Acid Thunder Sleevenotes #4


After the success of Terry Farley's massive 'Acid Rain' box set, the veteran Boys Own member is teaming up with the Harmless label once more to bring out 'Acid Thunder' – a 5 CD retrospective of the best in deep house, jack tracks and classic acid spanning 1986 – 1991. In addition, one disc will be dedicated to the memory of Frankie Knuckles, with songs by Knuckles, as well as tracks associated with him.

In case you missed the first three parts, you can read them herehere and here. For this fourth, and penultimate, outing, Jacob Arnold strolls through the sounds of Detroit;

Detroit Techno

Detroit’s electronic music scene began independently from Chicago’s, but the two would soon become intertwined. In the 1980s, Detroit was about a third the population of Chicago and dropping. Juan Atkins, the son of a concert promoter, and Richard Davis, an older Vietnam war veteran, recorded electro-industrial records starting in 1981 that can be characterized as proto-techno. The pair were inspired by European artists like Kraftwerk and Ultravox which they heard on the Electrifyin’ Mojo’s late-night radio show. As Cybotron, Atkins and Davis were signed to Fantasy in California.

The other members of the so-called Belleville Three began their independent labels years later, when Chicago’s house scene was already in full swing. Atkins’ Metroplex was founded in 1985, Derrick May’s Transmat in 1986 and Kevin Saunderson’s KMS in 1987.

May, whose mother lived in Chicago, danced at both Ron Hardy’s Muzic Box and Frankie Knuckles’ Power Plant. “It was a real baptism for me,” May tells Jonathan Fleming in What Kind of House Party Is This? “This was before they had anything called House music, when they were playing Jamie Principle on reel to reel, and everybody in the crowd would be singin’ the record…. I had a chance to see a little bit of the future—gay black kids, straight black kids, everybody just goin’ for it, and that was something you didn’t see much in Detroit.”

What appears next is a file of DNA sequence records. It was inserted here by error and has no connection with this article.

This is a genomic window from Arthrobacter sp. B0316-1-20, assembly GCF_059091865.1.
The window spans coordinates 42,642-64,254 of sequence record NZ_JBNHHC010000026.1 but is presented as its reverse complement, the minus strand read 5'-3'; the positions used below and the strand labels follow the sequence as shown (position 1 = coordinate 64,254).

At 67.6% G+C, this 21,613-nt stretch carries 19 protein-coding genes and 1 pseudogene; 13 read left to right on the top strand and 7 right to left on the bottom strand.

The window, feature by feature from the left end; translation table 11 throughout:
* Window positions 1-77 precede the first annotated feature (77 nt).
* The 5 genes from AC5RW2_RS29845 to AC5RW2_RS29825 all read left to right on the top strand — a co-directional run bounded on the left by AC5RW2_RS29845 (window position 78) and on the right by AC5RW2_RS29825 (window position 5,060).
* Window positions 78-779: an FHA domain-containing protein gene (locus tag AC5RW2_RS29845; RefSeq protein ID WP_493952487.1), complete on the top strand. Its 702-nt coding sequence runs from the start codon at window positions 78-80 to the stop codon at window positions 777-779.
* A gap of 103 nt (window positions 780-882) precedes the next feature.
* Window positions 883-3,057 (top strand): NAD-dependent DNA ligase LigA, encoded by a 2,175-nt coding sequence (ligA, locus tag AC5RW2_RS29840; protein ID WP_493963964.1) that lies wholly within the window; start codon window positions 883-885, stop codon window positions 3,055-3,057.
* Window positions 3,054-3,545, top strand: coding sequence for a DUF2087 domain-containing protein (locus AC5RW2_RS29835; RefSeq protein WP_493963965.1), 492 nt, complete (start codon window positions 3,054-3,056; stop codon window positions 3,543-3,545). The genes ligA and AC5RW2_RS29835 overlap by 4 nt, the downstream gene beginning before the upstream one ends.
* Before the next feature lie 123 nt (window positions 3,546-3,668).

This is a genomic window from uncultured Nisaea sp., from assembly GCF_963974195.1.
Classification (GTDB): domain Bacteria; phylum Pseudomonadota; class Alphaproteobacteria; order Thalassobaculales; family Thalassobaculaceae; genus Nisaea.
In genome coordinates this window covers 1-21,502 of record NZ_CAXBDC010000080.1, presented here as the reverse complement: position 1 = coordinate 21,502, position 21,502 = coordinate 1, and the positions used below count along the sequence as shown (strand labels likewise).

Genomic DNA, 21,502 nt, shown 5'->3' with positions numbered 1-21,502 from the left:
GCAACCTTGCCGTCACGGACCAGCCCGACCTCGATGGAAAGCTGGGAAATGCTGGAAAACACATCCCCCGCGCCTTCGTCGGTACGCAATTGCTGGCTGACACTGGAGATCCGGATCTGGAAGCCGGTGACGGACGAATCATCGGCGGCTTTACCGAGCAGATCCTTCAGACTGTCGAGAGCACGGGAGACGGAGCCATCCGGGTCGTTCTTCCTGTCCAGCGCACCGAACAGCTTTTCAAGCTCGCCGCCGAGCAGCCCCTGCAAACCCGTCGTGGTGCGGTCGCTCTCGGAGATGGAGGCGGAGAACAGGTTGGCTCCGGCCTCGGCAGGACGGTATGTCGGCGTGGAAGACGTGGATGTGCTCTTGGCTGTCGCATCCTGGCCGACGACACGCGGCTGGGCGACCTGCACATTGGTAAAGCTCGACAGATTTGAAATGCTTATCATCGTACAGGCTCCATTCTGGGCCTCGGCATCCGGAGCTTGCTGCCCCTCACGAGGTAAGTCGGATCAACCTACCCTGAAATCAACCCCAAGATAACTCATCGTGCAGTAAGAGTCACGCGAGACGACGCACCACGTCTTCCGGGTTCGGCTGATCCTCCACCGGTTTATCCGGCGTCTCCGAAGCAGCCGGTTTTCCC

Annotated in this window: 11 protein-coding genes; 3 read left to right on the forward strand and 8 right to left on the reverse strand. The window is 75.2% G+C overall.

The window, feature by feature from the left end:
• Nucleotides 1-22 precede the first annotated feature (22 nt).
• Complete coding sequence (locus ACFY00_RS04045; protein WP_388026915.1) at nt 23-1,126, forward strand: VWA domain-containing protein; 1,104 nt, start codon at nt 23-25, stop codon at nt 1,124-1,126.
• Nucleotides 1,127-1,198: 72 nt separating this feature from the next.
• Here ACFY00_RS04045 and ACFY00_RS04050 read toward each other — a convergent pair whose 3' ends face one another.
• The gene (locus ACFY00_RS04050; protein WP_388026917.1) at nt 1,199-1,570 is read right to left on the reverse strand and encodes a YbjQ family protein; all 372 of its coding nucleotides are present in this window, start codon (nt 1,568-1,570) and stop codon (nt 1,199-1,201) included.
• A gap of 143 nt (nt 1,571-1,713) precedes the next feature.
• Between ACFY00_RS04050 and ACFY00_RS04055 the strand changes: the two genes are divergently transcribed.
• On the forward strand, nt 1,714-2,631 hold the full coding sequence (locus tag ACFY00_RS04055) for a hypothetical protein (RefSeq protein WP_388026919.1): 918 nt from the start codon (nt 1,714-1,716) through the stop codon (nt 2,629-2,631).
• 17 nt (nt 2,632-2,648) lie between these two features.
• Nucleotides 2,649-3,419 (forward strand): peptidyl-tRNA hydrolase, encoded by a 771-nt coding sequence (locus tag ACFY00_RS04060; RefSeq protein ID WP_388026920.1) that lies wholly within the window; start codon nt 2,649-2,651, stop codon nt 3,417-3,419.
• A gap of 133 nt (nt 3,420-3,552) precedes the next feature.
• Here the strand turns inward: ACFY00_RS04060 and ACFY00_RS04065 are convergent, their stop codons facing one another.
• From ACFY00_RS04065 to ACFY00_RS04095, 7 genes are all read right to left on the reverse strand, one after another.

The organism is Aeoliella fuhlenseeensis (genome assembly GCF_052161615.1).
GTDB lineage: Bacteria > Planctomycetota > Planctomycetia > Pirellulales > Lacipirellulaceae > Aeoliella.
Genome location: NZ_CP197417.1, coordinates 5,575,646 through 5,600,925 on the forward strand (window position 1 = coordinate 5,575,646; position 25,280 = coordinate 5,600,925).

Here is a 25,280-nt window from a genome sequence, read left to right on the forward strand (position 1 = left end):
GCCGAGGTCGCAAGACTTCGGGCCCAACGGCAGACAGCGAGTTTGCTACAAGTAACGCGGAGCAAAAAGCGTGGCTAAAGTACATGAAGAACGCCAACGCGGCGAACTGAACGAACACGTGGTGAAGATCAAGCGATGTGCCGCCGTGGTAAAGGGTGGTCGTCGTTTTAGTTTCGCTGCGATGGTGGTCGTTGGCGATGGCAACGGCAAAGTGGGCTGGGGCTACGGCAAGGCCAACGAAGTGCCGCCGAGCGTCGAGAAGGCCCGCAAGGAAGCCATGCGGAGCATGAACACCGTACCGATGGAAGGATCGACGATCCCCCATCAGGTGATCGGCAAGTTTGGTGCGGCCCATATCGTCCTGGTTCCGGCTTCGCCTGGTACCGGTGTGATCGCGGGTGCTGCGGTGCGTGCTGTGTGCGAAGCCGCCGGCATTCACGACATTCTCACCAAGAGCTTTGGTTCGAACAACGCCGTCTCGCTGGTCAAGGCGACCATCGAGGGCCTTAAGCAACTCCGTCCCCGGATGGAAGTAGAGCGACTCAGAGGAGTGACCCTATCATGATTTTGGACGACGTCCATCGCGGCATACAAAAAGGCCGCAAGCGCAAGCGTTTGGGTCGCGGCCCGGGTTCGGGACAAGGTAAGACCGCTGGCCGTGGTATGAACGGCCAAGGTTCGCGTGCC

Chicago’s Hot Mix 5 inspired Detroit artists as well. “We would travel to Chicago every week just to hear this great radio show [on] WBMX and WGCI, which was Farley, Steve Hurley, and just basically all the guys that was there at the beginning mixin’ house records,” Kevin Saunderson tells Fleming. “That’s how I got into it really.”

Atkins summarizes (also via Fleming), “I started to pick up on the music that was coming out of Chicago. Me and my friends, Derrick May and Kevin Saunderson, then took that flavor and put the Detroit flavor on top of it.”

Virgin Records, however, was keen to market Detroit’s version of house music as a separate genre. Techno! The New Dance Sound of Detroit compiler Neil Rushton tells Jon Savage for The Village Voice that he and the Belleville Three met for dinner and decided to use the term as a label for their music. Derrick May credits liner note writer Stuart Cosgrove, who also wrote an article on techno for The Face, in May 1988, with popularizing the term, which Atkins gave him.

While the origin of the term “techno” may seem somewhat artificial, Juan Atkins’ unifying, futuristic vision resulted in uniquely beautiful music. After the release of Virgin’s compilation in early 1988, Alton Miller and George Baker opened The Detroit Musical Institution, aka the Music Institute, with DJs Derrick May, Darrell “D” Wynn, and Chez Damier, ushering in a golden age of Detroit techno. MK (Marc Kinchen)’s “Somebody New” on KMS includes a tribute to the Music Institute on the occasion of its closure in 1989.